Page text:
EcoTube™ Sludge Dewatering Tubes
US Fabrics' EcoTubes™
Due to their cost-effectiveness, speed, efficiency and minimal environmental impact, sludge dewatering tubes (geotextile tubes) are increasing in popularity for municipal water & waste water treatment, marine dredging operations, agricultural remediation, construction dewatering and shoreline protection.
As an alternative to wet hauling, presses and mechanical dewatering methods, sludge dewatering tubes offer significant cost savings. And they are environmentally friendly. Often, the decanted water can be reused or discharged into local water tables, streams or storm drainage systems. Because they dewater faster than open-air pits and do not require standard heavy equipment, they create a smaller foot-print, increasing the number of potential dewatering sites and optimizing land usage when the area for containment and dewatering is limited.
US Fabrics’ EcoTubes™ are sludge dewatering tubes that will work with any material that is hydraulically transported. The list of materials that have been dewatered by geotextile tubes includes, but is not limited to: municipal water treatment and wastewater sludge, contaminated dredged material, agricultural animal waste and fine-grained, inorganic industrial sludge and shale gas fracking. For shoreline protection applications, the geotextile tube is filled with structural material such as beach or river sand.
US Fabrics' EcoTubes™ are constructed of high strength, permeable geotextiles and are resistant to ultra-violet light and the stresses associated with filling and placement including: abrasion, tearing, puncturing and flattening.
- Minimal environmental impact
- Small footprint
- Optimize land usage
- Work with a large variety of sediments, sludge and sand
- High-strength, permeable geotextile
- Tough, UV resistant
EcoTubes™ are made to the desired diameter from standard width geotextiles. The length of the sludge dewatering tube is limited only by its weight. Filling ports are regularly spaced along the length of the tube at appropriate intervals.
The EcoTube™ will be delivered to the site on a skid, rolled up on a pipe core in most cases. Alternate packaging, such as accordion folding, may be used. Although sturdy, geotextile tubes can be damaged during loading, off-loading and shipping. It is very important that any shipment be thoroughly inspected for rips and punctures before signing any shipping documents. In the case of damage, all problems should be noted on the shipping documents and the delivery refused. Once a damaged tube has been received and the shipping documents signed, it is nearly impossible to seek remedy from the shipping company.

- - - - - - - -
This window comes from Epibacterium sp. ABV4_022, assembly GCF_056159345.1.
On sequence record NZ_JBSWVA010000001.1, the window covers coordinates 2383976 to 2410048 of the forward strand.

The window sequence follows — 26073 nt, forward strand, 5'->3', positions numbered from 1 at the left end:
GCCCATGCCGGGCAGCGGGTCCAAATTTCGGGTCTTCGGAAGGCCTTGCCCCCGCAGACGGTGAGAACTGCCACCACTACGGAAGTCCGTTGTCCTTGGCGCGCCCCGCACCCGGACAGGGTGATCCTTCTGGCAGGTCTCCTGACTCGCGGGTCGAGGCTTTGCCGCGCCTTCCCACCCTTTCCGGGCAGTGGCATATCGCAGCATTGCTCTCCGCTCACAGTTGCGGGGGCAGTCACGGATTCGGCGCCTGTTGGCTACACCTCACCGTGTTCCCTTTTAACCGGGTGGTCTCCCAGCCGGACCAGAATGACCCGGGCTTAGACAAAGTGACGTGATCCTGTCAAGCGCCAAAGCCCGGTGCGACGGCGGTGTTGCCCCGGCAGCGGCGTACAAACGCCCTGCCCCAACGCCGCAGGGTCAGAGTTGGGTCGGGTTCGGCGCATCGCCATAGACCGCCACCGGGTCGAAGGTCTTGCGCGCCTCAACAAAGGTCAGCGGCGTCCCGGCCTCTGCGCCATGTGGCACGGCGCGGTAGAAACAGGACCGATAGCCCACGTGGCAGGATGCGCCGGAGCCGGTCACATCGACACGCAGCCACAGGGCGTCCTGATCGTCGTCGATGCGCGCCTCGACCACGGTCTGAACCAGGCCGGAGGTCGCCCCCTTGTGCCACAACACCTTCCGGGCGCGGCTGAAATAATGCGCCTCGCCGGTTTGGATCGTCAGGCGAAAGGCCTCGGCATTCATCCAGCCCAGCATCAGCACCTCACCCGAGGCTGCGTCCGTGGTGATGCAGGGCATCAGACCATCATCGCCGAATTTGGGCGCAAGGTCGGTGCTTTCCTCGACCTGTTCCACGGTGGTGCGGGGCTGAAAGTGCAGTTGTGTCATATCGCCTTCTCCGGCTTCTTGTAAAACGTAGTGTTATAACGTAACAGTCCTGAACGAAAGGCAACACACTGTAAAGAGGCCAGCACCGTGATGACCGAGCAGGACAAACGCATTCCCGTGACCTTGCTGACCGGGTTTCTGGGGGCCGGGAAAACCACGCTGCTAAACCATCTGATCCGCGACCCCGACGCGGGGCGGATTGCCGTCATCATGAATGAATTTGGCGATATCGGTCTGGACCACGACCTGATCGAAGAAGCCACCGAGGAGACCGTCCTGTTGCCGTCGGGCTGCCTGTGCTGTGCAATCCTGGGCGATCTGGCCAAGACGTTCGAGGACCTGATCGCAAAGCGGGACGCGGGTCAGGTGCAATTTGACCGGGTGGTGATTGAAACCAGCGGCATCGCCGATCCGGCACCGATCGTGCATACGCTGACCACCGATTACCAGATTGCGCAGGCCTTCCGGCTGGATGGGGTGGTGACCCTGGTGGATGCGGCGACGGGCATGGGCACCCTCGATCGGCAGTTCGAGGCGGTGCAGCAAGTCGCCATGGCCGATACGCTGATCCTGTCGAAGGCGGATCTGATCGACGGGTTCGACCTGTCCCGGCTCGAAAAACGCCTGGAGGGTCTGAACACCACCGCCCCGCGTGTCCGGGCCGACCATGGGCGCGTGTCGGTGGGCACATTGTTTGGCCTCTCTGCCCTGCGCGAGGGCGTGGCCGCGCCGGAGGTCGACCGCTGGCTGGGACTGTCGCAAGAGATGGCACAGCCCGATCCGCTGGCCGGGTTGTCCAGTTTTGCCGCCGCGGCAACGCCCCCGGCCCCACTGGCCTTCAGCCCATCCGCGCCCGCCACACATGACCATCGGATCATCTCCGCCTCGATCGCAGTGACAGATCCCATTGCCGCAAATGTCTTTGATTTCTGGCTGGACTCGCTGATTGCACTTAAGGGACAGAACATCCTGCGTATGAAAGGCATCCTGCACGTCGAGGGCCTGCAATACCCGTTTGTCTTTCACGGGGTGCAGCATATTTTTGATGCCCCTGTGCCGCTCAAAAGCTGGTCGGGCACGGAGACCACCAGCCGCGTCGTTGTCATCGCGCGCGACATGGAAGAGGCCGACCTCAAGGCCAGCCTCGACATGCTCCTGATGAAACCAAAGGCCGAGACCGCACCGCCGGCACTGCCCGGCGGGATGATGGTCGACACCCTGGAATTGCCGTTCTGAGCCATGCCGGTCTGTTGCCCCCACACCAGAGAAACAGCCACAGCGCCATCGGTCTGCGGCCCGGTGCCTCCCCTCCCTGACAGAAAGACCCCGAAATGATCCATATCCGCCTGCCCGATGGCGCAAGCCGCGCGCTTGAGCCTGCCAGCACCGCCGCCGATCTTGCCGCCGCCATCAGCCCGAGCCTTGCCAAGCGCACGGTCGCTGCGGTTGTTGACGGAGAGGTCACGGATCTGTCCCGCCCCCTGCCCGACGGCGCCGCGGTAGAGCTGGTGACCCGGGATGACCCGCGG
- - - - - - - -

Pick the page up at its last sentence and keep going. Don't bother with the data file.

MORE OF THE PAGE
Polypropylene and Polyester
US Fabrics’ manufactures EcoTube™ sludge dewatering tubes from polypropylene and polyester. Polypropylene is a high strength material that dewaters quicker and more efficiently than polyester. It also deals with high pH levels better. It is, by far, the most common material used for manufacturing geotextile tubes for dewatering applications.
Polyester geotextile tubes are mainly used in beach and shoreline protection applications. For these applications, polyester offers several advantages. Polyester holds its shape better than polypropylene, making it better suited for use as a sandbag. Also, polyester can be coated easier and by a wider variety of materials than polypropylene. Since shoreline applications are long-term applications, if the material is not coated, a sacrificial shroud of a polypropylene geotextile or a covering of sand will be needed to protect the polyester from UV damage.
In addition, polyester achieves higher seam strengths (in excess of 1,000 pounds). Polyester geotextiles can also be produced in much higher strengths than polypropylene (in excess of 3,000 pounds). This makes polyester geotextile tubes suitable for projects where very high strengths are required.
Every geotextile tube project is unique. As such, general guidelines can be described, but each project requires consultation with a geotextile tube expert to identify the project’s singular attributes and to design the sludge dewatering process accordingly.
Proper site preparation is of utmost importance. Geotextile tubes can roll, especially during filling. It is important that they are constrained and placed on level ground. Once properly deployed and secured in place, the geotextile tube is hydraulically filled with dredged materials using a cutter head and suction dredge or with sludge materials using a feed pump.
EcoTubes™ have a “shirt-sleeve” style filling port. Simply place the hose into the port and secure it with a hose clamp, tie-wire or duct tape.
Once the pumping begins, clear, effluent water will drain from the geotextile tube through the small openings in the permeable geotextile fabric. Often the decanted water can be reused or returned to waterways without additional treatment. During pumping, the elevation or height of the tube needs to be monitored to prevent ruptures.
A large volume of water may be released from the tubes during the operation and can cause erosion around the tube. As such, the rate at which the water is decanted must be monitored. The sludge dewatering tube bottom will develop a filter cake quickly, so the water will decant mainly out of the sides and top of the tube. Therefore, it may be beneficial to cover the deployment area in plastic such as Visqueen and deploy sump pumps at all four corners of the dewatering area to collect the effluent. The effluent can then be returned creating a “closed-loop” system.